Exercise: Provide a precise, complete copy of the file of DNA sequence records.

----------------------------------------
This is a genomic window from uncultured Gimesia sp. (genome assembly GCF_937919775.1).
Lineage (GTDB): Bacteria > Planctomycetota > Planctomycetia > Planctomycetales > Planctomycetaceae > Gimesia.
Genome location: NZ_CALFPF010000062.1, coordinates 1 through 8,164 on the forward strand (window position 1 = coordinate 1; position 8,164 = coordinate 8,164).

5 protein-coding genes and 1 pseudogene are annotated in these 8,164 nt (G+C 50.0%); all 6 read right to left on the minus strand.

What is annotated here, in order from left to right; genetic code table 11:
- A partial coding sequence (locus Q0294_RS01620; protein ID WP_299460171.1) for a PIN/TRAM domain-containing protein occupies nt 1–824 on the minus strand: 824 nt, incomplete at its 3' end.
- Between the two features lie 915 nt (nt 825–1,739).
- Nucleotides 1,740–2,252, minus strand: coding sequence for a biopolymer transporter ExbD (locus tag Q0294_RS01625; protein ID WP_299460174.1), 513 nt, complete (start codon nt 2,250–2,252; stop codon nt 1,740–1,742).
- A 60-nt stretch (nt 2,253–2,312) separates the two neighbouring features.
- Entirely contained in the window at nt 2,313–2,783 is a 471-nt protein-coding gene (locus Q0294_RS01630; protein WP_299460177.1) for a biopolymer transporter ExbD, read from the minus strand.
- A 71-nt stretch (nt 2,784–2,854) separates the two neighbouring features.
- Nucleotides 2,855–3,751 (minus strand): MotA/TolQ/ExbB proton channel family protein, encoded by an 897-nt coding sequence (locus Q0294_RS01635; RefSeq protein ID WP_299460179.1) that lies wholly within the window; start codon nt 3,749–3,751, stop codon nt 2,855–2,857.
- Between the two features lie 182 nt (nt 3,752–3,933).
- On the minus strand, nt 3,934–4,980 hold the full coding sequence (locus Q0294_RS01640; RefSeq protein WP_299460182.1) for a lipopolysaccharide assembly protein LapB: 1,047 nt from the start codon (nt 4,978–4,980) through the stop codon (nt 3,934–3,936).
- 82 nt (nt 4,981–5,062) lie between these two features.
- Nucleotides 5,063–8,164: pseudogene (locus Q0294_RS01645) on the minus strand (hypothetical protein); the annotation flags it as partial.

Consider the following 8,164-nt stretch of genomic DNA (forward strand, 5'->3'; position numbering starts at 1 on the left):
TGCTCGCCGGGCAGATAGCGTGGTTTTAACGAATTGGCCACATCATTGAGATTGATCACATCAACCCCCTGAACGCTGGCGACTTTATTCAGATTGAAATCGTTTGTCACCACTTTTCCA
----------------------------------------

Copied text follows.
This is a genomic window from uncultured Gimesia sp. (genome assembly GCF_937919775.1).
Lineage (GTDB): Bacteria > Planctomycetota > Planctomycetia > Planctomycetales > Planctomycetaceae > Gimesia.
Genome location: NZ_CALFPF010000062.1, coordinates 1 through 8,164 on the forward strand (window position 1 = coordinate 1; position 8,164 = coordinate 8,164).

5 protein-coding genes and 1 pseudogene are annotated in these 8,164 nt (G+C 50.0%); all 6 read right to left on the minus strand.

What is annotated here, in order from left to right; genetic code table 11:
- A partial coding sequence (locus Q0294_RS01620; protein ID WP_299460171.1) for a PIN/TRAM domain-containing protein occupies nt 1–824 on the minus strand: 824 nt, incomplete at its 3' end.
- Between the two features lie 915 nt (nt 825–1,739).
- Nucleotides 1,740–2,252, minus strand: coding sequence for a biopolymer transporter ExbD (locus tag Q0294_RS01625; protein ID WP_299460174.1), 513 nt, complete (start codon nt 2,250–2,252; stop codon nt 1,740–1,742).
- A 60-nt stretch (nt 2,253–2,312) separates the two neighbouring features.
- Entirely contained in the window at nt 2,313–2,783 is a 471-nt protein-coding gene (locus Q0294_RS01630; protein WP_299460177.1) for a biopolymer transporter ExbD, read from the minus strand.
- A 71-nt stretch (nt 2,784–2,854) separates the two neighbouring features.
- Nucleotides 2,855–3,751 (minus strand): MotA/TolQ/ExbB proton channel family protein, encoded by an 897-nt coding sequence (locus Q0294_RS01635; RefSeq protein ID WP_299460179.1) that lies wholly within the window; start codon nt 3,749–3,751, stop codon nt 2,855–2,857.
- Between the two features lie 182 nt (nt 3,752–3,933).
- On the minus strand, nt 3,934–4,980 hold the full coding sequence (locus Q0294_RS01640; RefSeq protein WP_299460182.1) for a lipopolysaccharide assembly protein LapB: 1,047 nt from the start codon (nt 4,978–4,980) through the stop codon (nt 3,934–3,936).
- 82 nt (nt 4,981–5,062) lie between these two features.
- Nucleotides 5,063–8,164: pseudogene (locus Q0294_RS01645) on the minus strand (hypothetical protein); the annotation flags it as partial.

Consider the following 8,164-nt stretch of genomic DNA (forward strand, 5'->3'; position numbering starts at 1 on the left):
TGCTCGCCGGGCAGATAGCGTGGTTTTAACGAATTGGCCACATCATTGAGATTGATCACATCAACCCCCTGAACGCTGGCGACTTTATTCAGATTGAAATCGTTTGTCACCACTTTTCCA